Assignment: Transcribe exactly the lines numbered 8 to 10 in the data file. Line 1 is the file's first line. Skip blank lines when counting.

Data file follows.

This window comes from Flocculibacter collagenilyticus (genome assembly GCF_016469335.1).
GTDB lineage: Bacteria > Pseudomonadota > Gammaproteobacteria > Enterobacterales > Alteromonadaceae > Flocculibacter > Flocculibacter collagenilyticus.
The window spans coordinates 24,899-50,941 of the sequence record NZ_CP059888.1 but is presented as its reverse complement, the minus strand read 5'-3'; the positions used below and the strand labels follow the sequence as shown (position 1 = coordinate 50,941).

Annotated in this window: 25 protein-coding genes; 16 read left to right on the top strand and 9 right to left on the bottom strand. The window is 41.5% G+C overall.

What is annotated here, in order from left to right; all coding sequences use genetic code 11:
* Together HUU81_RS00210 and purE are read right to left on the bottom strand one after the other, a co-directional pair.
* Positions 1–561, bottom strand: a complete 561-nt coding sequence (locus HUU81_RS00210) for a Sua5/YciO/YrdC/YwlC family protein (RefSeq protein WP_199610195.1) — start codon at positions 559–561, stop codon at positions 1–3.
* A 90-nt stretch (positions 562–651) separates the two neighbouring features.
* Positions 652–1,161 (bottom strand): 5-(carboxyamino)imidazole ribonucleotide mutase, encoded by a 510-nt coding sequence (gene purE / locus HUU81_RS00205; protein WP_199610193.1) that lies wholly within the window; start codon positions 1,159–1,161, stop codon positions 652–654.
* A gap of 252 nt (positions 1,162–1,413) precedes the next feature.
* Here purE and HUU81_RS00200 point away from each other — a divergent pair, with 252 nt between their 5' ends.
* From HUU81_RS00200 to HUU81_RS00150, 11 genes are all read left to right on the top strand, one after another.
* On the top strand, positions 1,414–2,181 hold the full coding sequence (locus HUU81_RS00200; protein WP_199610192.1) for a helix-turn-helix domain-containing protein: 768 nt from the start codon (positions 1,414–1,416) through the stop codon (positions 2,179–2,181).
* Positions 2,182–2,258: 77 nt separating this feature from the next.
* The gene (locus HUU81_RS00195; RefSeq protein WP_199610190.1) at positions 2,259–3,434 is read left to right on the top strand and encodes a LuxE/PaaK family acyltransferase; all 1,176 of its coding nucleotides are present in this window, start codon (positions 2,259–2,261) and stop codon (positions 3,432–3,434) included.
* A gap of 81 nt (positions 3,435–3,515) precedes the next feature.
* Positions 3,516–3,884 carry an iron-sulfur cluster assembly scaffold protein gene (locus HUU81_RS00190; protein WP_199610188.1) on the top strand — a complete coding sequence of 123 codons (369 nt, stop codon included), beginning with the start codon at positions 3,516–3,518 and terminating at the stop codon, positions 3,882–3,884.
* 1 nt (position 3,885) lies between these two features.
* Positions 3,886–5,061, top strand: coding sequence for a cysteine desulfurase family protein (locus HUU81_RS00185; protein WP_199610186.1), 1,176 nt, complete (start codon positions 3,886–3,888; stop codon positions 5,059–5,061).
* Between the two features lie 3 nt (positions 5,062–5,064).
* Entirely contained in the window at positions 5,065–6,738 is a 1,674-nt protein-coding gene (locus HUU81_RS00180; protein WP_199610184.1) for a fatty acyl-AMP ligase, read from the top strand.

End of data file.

* A 90-nt stretch (positions 562–651) separates the two neighbouring features.
* Positions 652–1,161 (bottom strand): 5-(carboxyamino)imidazole ribonucleotide mutase, encoded by a 510-nt coding sequence (gene purE / locus HUU81_RS00205; protein WP_199610193.1) that lies wholly within the window; start codon positions 1,159–1,161, stop codon positions 652–654.
* A gap of 252 nt (positions 1,162–1,413) precedes the next feature.